In the ID of cardiomyocytes, desmosomes provide a rigid connection between neighbouring cells, allowing them to withstand mechanical strain. In these structures, the desmosomal cadherins DSG2 and DSC2 homo- and heterodimerize with their extracellular cadherin domains, whereas their intracellular portions bind other desmosomal components, i.e. PG and PKP2, which in turn link to DSP, which provides a link to the desmin cytoskeleton.5
Mutations in these five cardiac desmosomal genes can cause ARVC,1,2
a disease associated with life-threatening arrhythmias and high incidence of sudden cardiac death. Tissue analysis of Individual 55.2 provided insights into potential mechanisms underlying arrhythmias and sudden cardiac death: fibrosis (see Supplementary material online, Figure S5A
) is thought to cause electric isolation of cardiomyocytes and may thereby facilitate reentrant excitation (discussed in Gehmlich et al.13
). In addition, gap junction remodelling (as documented by loss of Cx43 signal from the IDs; see Supplementary material online, Figure S5B
) may contribute to conduction heterogeneity and increase the risk of arrhythmic events.13
Failure of appropriate localization of PG to the ID, irrespective of the underlying genetic mutation, is a recently suggested feature of ARVC.7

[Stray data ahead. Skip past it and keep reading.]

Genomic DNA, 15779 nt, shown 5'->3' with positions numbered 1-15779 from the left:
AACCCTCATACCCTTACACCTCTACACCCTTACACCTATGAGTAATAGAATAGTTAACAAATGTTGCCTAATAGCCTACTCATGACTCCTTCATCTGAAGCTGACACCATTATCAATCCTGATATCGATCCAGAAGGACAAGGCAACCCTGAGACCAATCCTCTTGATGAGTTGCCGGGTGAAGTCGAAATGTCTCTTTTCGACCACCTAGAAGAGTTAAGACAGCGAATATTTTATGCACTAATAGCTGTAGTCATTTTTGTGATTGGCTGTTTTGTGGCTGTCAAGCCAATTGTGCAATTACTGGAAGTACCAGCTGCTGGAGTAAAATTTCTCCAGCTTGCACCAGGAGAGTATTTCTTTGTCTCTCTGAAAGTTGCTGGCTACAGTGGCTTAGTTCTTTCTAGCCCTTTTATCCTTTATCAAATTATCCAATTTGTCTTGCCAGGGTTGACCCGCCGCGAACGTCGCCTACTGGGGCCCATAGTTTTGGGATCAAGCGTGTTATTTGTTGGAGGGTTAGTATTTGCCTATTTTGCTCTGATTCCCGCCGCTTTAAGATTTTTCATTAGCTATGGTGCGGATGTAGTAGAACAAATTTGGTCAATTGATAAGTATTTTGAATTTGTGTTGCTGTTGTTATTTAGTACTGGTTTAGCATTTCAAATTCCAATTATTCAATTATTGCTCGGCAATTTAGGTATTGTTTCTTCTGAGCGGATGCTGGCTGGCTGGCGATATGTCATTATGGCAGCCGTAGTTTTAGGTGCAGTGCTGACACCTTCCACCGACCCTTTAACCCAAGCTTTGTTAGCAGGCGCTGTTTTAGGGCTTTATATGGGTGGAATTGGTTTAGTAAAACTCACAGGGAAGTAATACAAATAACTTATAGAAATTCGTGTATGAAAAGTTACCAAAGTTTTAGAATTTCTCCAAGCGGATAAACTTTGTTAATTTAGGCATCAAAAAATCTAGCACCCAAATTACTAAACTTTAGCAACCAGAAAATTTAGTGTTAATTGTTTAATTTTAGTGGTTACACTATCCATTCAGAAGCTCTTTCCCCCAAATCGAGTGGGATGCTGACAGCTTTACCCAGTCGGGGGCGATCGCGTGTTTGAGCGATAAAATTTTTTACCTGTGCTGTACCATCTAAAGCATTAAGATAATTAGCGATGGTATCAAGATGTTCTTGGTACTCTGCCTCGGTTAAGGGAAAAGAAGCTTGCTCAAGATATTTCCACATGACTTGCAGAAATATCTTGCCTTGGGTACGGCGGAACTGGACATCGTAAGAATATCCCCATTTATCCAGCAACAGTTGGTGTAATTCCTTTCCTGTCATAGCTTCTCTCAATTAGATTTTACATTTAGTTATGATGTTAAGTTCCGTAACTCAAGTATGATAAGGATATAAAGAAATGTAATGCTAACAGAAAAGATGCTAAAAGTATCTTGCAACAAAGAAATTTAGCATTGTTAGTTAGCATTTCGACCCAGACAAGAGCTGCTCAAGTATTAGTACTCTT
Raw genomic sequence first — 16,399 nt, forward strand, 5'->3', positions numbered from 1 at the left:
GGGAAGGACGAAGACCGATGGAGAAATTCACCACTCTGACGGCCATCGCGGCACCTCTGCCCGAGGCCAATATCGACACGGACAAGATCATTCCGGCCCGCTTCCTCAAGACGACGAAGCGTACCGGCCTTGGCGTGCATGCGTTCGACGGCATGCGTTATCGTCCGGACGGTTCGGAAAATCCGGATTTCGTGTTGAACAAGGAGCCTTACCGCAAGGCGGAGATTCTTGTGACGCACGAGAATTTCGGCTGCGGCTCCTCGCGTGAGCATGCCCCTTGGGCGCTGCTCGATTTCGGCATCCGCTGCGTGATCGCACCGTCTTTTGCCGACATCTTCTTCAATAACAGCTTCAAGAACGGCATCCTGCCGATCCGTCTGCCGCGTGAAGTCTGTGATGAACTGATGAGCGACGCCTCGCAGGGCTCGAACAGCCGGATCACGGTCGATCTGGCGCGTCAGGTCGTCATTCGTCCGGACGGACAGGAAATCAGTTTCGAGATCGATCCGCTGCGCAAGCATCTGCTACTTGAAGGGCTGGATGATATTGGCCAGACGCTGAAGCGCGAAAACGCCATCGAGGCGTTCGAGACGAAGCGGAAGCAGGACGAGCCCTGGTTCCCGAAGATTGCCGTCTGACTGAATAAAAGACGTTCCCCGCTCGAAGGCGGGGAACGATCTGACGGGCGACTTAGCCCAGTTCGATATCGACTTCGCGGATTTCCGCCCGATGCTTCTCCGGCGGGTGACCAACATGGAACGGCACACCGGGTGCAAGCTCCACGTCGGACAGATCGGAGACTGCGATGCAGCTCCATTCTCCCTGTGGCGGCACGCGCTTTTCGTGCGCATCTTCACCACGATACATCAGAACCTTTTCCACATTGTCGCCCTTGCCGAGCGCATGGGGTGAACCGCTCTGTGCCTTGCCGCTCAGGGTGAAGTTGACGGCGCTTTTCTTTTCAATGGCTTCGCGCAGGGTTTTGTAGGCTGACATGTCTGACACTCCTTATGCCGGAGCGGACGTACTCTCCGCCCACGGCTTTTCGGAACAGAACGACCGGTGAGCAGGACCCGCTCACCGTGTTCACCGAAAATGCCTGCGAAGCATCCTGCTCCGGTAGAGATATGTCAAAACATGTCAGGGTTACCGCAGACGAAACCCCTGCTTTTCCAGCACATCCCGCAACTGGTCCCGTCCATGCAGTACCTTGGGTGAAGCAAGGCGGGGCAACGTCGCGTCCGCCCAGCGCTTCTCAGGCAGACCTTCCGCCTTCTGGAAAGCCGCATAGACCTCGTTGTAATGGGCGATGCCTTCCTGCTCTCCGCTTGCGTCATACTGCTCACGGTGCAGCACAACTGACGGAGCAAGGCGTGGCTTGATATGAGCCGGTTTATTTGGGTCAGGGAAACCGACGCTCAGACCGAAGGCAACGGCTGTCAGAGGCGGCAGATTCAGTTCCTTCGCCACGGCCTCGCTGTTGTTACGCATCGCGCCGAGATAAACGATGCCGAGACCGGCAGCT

We have confirmed this observation for the first time for a DSC2 mutation (Figure A
). This suggests that PG plays a major role in the pathogenesis of ARVC. The mechanisms of how diverse changes in different desmosomal proteins cause the same disease however are poorly understood.
Here, we explore the consequences of ARVC-associated DSC2 mutations at the molecular level. Any mutation resulting in a premature stop codon before the transmembrane domain is predicted not to produce any functional protein. Such null alleles, e.g. the newly identified DSC2 L229X and DSC2 G371fsX378 mutations, as well as previously reported ones,15,17
act primarily through haplo-insufficiency, and such a reduction of one desmosomal component is likely to have deleterious effects on the entire structure, as observed by electron microscopy for ARVC patients and DSC2 knockdown in a zebrafish model.15,28
In particular, 50% reduction of DSC2 at the desmosomes reduces the number of ligands for PG and PKP2 in the structures. DSC2 and DSG2 bind to PG and PKP2 with similar strength (Figure A
), so lack of DSC2 could only be partly compensated by DSG2. In addition, missense mutations in DSC2 can also potentially affect desmosomal structure and integrity.
The two novel missense mutations investigated, DSC2 R203C and DSC2 T275M, are located in the N-terminal cadherin domains. These modules mediate the adhesive properties of the cadherins in a calcium-dependent fashion, and the binding of calcium ions at the interface of neighbouring cadherin domains is a pre-requisite for cadherin function.29,30
Both affected residues (R203 and T275) are evolutionary conserved and structural models suggest crucial roles of both mutated residues for the domain integrity (see Supplementary material online, Figure S4B
Both mutant proteins exhibit defects in processing into the mature form (Figure